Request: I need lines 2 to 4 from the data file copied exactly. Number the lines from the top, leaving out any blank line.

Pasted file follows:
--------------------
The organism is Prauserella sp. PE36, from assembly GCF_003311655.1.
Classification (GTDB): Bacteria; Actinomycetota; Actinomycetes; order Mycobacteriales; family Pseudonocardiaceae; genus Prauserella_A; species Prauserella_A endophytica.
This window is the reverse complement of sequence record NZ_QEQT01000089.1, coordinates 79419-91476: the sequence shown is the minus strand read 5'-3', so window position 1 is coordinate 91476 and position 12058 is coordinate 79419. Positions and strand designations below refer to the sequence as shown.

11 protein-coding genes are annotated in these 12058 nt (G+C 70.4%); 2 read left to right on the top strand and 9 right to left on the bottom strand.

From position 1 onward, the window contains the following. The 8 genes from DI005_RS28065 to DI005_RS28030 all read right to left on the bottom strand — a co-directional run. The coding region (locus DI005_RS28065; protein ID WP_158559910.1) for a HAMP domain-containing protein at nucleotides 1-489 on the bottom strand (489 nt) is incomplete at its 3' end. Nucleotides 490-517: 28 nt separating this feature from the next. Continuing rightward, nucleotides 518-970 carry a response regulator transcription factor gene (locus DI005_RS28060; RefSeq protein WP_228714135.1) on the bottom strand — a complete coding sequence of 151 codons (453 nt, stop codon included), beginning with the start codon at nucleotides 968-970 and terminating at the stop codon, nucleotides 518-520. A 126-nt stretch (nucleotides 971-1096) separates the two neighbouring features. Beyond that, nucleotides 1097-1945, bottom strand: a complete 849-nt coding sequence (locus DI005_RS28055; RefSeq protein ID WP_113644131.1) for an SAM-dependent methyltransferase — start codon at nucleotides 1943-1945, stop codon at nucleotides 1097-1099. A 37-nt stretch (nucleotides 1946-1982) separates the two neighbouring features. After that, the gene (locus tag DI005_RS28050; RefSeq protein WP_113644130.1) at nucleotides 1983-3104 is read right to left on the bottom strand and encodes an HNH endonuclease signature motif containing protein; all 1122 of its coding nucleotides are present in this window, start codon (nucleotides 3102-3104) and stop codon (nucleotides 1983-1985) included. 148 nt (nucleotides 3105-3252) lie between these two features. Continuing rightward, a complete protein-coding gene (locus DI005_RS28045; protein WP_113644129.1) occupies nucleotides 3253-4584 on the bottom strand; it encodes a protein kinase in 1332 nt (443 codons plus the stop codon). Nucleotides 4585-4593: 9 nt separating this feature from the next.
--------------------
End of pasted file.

Classification (GTDB): Bacteria; Actinomycetota; Actinomycetes; order Mycobacteriales; family Pseudonocardiaceae; genus Prauserella_A; species Prauserella_A endophytica.
This window is the reverse complement of sequence record NZ_QEQT01000089.1, coordinates 79419-91476: the sequence shown is the minus strand read 5'-3', so window position 1 is coordinate 91476 and position 12058 is coordinate 79419. Positions and strand designations below refer to the sequence as shown.

11 protein-coding genes are annotated in these 12058 nt (G+C 70.4%); 2 read left to right on the top strand and 9 right to left on the bottom strand.